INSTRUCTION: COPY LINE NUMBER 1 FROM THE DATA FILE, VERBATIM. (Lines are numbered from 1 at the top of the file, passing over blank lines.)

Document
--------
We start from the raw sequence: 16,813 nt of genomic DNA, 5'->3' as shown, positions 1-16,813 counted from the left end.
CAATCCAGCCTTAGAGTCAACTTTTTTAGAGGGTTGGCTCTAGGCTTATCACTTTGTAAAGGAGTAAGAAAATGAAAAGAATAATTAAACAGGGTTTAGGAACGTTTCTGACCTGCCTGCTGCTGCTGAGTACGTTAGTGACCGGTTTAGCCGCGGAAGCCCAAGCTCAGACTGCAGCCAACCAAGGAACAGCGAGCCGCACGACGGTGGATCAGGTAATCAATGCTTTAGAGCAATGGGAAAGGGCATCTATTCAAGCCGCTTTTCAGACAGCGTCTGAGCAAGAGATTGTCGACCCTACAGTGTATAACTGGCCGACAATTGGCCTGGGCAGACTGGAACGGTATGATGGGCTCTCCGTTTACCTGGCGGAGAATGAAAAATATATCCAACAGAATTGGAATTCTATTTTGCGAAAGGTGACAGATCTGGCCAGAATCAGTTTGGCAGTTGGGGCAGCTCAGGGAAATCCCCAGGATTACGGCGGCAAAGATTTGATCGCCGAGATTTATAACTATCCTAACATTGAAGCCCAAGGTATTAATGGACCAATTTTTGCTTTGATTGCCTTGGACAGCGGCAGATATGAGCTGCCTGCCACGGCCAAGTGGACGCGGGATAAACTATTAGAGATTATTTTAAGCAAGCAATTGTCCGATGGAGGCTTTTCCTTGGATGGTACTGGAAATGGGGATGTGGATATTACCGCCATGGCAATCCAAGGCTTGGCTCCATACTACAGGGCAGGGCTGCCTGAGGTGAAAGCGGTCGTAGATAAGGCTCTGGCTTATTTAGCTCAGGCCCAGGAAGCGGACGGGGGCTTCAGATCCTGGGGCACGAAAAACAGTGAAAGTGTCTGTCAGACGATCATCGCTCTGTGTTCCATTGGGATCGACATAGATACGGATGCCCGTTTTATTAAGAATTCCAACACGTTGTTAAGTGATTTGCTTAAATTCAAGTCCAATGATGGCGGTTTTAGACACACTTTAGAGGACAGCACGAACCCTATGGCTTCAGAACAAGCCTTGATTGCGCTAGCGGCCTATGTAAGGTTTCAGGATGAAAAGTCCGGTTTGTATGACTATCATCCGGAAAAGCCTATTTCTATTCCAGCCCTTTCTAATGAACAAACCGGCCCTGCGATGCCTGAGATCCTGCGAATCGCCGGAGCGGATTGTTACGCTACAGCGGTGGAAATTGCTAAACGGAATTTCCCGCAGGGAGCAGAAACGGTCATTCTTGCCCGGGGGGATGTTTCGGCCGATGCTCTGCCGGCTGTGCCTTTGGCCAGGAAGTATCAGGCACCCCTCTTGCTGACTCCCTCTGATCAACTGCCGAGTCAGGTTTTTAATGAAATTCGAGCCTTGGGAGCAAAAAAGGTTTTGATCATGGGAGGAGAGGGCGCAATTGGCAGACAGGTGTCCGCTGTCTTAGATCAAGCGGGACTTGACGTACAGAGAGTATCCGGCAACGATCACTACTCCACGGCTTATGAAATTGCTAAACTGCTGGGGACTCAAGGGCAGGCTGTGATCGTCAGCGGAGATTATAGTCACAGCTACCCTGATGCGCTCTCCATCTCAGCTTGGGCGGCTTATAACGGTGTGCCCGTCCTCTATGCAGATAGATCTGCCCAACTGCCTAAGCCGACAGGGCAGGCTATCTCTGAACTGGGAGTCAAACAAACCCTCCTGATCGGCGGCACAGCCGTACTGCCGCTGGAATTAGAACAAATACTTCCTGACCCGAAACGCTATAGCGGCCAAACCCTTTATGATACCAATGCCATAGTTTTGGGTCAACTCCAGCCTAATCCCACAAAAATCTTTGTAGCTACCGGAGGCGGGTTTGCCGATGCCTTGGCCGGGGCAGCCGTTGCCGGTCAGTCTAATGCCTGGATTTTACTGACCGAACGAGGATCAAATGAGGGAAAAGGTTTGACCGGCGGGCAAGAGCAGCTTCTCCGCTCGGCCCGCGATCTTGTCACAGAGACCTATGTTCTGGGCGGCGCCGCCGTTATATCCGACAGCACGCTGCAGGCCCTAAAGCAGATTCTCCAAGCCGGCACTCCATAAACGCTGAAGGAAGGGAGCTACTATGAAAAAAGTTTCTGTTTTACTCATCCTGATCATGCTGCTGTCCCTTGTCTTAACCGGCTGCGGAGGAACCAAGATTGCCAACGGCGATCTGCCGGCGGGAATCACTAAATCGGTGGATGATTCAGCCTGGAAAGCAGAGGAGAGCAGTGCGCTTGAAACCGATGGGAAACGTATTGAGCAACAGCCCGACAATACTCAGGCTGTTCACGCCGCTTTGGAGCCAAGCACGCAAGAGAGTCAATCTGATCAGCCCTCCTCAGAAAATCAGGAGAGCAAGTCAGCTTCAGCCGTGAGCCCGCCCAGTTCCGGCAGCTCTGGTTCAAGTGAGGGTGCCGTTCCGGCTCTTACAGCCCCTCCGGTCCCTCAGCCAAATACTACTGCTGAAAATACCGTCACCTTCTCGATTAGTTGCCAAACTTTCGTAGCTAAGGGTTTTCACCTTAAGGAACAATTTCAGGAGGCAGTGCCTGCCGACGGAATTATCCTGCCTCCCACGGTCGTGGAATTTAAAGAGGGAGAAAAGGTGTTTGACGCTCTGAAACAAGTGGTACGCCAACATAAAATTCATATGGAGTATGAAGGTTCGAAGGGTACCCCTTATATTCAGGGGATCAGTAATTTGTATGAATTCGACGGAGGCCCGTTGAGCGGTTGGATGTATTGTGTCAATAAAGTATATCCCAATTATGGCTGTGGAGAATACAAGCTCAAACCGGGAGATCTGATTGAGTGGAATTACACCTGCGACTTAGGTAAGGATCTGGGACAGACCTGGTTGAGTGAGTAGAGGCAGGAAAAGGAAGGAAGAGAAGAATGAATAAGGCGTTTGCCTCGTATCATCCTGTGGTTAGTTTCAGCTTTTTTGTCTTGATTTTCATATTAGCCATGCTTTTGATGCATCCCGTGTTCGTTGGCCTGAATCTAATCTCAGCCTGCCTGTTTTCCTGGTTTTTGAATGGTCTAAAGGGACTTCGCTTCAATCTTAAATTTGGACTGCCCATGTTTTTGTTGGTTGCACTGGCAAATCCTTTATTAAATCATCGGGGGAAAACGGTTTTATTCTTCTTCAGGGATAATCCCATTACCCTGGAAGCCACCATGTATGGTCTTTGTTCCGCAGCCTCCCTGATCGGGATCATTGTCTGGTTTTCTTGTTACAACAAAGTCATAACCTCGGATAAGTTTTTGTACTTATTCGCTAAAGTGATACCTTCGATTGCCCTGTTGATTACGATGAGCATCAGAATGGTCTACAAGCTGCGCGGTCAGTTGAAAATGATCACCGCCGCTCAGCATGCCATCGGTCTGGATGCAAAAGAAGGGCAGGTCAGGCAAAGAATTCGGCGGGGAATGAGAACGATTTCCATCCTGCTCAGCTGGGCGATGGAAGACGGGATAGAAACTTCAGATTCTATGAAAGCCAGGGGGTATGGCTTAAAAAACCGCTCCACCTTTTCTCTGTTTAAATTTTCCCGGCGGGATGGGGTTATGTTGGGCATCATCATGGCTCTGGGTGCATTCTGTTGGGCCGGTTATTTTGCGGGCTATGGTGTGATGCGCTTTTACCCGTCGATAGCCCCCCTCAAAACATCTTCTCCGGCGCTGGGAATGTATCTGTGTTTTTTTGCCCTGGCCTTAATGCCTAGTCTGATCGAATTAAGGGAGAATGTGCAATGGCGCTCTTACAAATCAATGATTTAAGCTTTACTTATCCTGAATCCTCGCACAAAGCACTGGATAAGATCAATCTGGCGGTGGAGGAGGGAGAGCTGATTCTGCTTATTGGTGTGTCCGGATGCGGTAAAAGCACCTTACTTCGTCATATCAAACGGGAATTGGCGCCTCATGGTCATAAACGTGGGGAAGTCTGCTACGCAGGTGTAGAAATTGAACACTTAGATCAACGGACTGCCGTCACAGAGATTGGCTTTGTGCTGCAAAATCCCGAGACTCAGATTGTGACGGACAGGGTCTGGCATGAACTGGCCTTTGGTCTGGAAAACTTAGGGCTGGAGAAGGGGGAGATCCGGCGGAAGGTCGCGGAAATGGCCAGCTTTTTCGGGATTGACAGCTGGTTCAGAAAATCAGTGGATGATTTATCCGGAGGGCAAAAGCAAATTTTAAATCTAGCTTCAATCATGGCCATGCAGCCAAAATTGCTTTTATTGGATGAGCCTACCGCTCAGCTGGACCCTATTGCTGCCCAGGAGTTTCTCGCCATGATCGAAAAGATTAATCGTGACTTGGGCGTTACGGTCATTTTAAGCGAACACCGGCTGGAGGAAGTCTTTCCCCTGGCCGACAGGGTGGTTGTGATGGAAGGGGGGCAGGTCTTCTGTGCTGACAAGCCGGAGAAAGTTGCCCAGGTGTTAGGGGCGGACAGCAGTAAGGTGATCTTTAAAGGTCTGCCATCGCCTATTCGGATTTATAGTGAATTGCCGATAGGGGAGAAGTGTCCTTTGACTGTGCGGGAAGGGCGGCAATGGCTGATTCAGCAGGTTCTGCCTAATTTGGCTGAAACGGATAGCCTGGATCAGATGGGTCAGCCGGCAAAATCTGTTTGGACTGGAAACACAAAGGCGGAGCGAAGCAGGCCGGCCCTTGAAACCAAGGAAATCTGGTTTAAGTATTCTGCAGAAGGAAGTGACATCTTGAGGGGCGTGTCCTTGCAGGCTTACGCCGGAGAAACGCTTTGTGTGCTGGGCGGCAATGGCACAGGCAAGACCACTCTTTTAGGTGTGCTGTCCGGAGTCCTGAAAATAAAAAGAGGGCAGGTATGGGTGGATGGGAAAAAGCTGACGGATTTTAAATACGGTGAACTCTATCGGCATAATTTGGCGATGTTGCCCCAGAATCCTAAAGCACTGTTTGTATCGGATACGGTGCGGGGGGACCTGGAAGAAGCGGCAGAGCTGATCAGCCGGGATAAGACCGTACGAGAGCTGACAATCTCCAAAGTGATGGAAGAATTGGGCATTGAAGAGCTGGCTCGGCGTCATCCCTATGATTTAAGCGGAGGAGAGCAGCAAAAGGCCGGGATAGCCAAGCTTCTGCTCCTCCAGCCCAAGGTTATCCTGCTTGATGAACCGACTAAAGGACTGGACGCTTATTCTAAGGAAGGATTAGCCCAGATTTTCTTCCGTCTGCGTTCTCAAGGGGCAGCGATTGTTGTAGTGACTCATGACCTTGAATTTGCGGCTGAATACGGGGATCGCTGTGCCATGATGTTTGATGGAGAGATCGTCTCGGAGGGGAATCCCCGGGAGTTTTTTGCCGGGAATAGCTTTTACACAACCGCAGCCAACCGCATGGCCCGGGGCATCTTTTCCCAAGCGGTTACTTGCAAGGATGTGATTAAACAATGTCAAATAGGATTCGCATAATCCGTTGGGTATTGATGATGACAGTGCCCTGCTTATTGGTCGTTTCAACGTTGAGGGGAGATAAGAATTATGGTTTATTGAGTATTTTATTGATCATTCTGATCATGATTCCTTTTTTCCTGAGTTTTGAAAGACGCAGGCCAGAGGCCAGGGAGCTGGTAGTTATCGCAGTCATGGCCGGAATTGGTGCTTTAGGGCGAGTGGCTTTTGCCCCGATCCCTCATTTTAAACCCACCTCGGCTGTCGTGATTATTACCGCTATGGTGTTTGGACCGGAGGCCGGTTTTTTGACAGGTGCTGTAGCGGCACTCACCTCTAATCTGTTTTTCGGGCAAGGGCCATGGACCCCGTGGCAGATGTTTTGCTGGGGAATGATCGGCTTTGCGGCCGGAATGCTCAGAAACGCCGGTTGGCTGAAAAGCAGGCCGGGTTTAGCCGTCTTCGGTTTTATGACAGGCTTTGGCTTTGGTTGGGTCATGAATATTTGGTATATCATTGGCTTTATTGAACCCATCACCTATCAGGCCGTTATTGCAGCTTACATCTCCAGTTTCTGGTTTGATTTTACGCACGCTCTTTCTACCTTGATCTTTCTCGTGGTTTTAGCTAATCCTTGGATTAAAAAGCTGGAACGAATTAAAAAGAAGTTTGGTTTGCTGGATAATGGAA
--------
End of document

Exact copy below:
We start from the raw sequence: 16,813 nt of genomic DNA, 5'->3' as shown, positions 1-16,813 counted from the left end.